Let's have fun together. I'll create things and you observe me.

This is a blog detailing all the projects I work on. It's a record of where things are at and a pin board of small random bits and pieces of creation.

I share anything useful I've come across during development, so if you're trying to solve a similar problem checking the labels on the right may be of assistance.

Feel free to leave a comment. Also, please take note that 90% of these blogs are compiled at 3 in the morning. The true hour of the day.

Enjoy your stay.


Thursday, 29 October 2009


Been working with more traditional materials lately. Attempting to develop a solid field-sketching work flow. Getting used to working with an artist's grip on the pencil and drawing confident strokes with large sweeps. Will scan in my work when I figure out how to exactly.

In the mean time, some paltry offerings:

Concept art for a sprite idea I had. The idea primarily sprung from thinking about palette, especially the neon green. Awful anatomy :)

Concept sketch for a 3D model to be used in a Team Fortress 2 map I'm making. Learning Blender in the process, great app.

Random doodle I did after work one night. Mainly playing around with brushes.

Background concept for another project of mine which I'm flirting with resuming. Really happy with the direction of this.

Wednesday, 23 September 2009


Right, where was I? It's been a while. What happened? Where have I been? What have I done, and why have I returned?

I needed time to consider what I'm doing in my life and where I want to go. I needed to think about the world I'm in and what role I play, as I felt that leaving this issue largely unattended was the cause of a lot of the difficulties I have been having in progressing.

It's a long story, but I believe I know the answers as best I can now, and am moving forward again. So, does art still play a role in my life? Certainly; that is to say of course it does. The direction and focus of my art has become clearer, though.

I doubt I've mentioned it on here before, but I'm very much interested in broad social issues. There's a lot of things about day to day life and society in general that have bothered me for a long time. I used to be very critical, negative and irritable about a lot of things. Over time, however, my frustration has given way to determination and clarity.

Over the last couple of years I've read things here and there on the net, and each item has gotten me closer to a big picture of society. Much of this culminated in the discovery of the Zeitgeist Movement and the Venus Project. To me, these now are the principle concern of my efforts. If you are unfamiliar with them, I urge you to look at them. There's movies, podcasts and books (just the tip of the iceberg). A wealth of information that will most assuredly broaden your perception.

I've actually been considering how to marry this blog to my Venus Project focus. Either a sister blog will be created, or this one will need to be reworked. Still deciding...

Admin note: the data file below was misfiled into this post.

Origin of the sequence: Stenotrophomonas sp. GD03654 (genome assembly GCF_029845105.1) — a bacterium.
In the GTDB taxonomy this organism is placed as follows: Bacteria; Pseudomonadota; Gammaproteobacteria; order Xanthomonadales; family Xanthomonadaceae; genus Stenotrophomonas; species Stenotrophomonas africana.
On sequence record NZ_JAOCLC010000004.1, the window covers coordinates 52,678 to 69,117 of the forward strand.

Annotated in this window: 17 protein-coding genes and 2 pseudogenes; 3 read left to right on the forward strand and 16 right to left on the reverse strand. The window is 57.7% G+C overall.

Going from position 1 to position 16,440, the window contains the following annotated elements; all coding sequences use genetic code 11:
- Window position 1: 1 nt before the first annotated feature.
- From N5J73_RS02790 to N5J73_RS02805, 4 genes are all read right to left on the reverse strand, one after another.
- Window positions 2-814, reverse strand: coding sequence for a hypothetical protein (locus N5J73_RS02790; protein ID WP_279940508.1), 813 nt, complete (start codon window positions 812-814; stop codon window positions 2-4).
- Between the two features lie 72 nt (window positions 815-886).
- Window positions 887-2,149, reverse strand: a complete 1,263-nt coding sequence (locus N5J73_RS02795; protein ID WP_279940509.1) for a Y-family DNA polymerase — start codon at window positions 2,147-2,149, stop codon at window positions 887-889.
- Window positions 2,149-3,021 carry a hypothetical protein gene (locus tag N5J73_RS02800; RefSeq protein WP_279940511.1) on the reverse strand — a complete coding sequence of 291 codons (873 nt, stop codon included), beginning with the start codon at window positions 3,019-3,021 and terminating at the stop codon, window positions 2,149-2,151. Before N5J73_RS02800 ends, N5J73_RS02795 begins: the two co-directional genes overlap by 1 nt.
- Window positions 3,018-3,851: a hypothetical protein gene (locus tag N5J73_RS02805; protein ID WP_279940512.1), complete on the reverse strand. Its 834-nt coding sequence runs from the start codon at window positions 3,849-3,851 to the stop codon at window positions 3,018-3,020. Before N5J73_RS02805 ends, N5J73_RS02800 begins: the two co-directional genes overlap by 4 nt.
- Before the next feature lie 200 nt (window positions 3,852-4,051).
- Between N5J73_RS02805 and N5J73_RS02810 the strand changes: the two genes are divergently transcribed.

So back to my art. I will try to the best of my ability to use what artistic skill I have to help spread awareness of the Zeitgeist Movement and its core ideas. Where exactly that goes, I don't really know. I imagine a lot of it will be things like banners, posters and fliers. Though I did have a few chats with someone about making a Venus Project themed comic for a while. The possibilities are many, at any rate. This is the first real thing I've turned out:

It was originally conceived as part of a series of posters to be placed around university campuses. The idea I had was to have different posters for different schools within the institution, so concepts could be presented to people in ways that would appeal to what they study. For instance, you have issues about behaviourism in the Psychology buildings, issues about censorship and philosophy in the Arts building, and, as is the case with the above poster, issues of technology in the IT and Engineering buildings, etc. I have an idea for a business one which I hope to turn out soon.

Just for fun, here's a concept sketch I did for the Venus Project comic:

The protagonist within his gloomy industrial work center

Aside from that, I will continue my artistic study in order to improve my skills. Not a great deal of time has been committed to this, but progress is being made nonetheless. Here's how it's shaped up:

All posemaniacs references. These were mainly concerned with getting gesture and loose, confident strokes.

Photo reference. These were for just studying real people. The second woman in particular has a very interesting body.

Mainly posemaniacs stuff. Playing around with charcoal brushes. I really like the grittiness and ambiguity it gives pieces. I see myself using things like this a lot more.

Just a weird thing I did. Originally it was meant to be a concept sketch for a new pixelation avatar. I basically had this concept of a very concave face shape and glowing eyes, but it ended up as a goblin man painting, so, there you go...

Painting concept; something I'd love to do on a traditional medium at some point. Part of a series on the body and spirit. Part of a long, intricate vision I had while meditating.

Anatomy study needs to be returned to. Shading study could also use some redressing, but for the most part I'm feeling good about the direction I'm heading. Very happy with the palette I've developed, makes work very fast and easy. Now I just need to get a good selection of brushes going and I'll be set.

P.S. I cut my hair!

Monday, 2 March 2009

Artistic Transmutation

Well I suppose things haven't been as productive as is possible. I've seen myself essentially shift from the position of a producer to that of a consumer. Rather than draw, sing and write, I view, hear and read. This has resulted in a stagnation of inspiration as I lose impulsive association between what is perceived and what is expressed.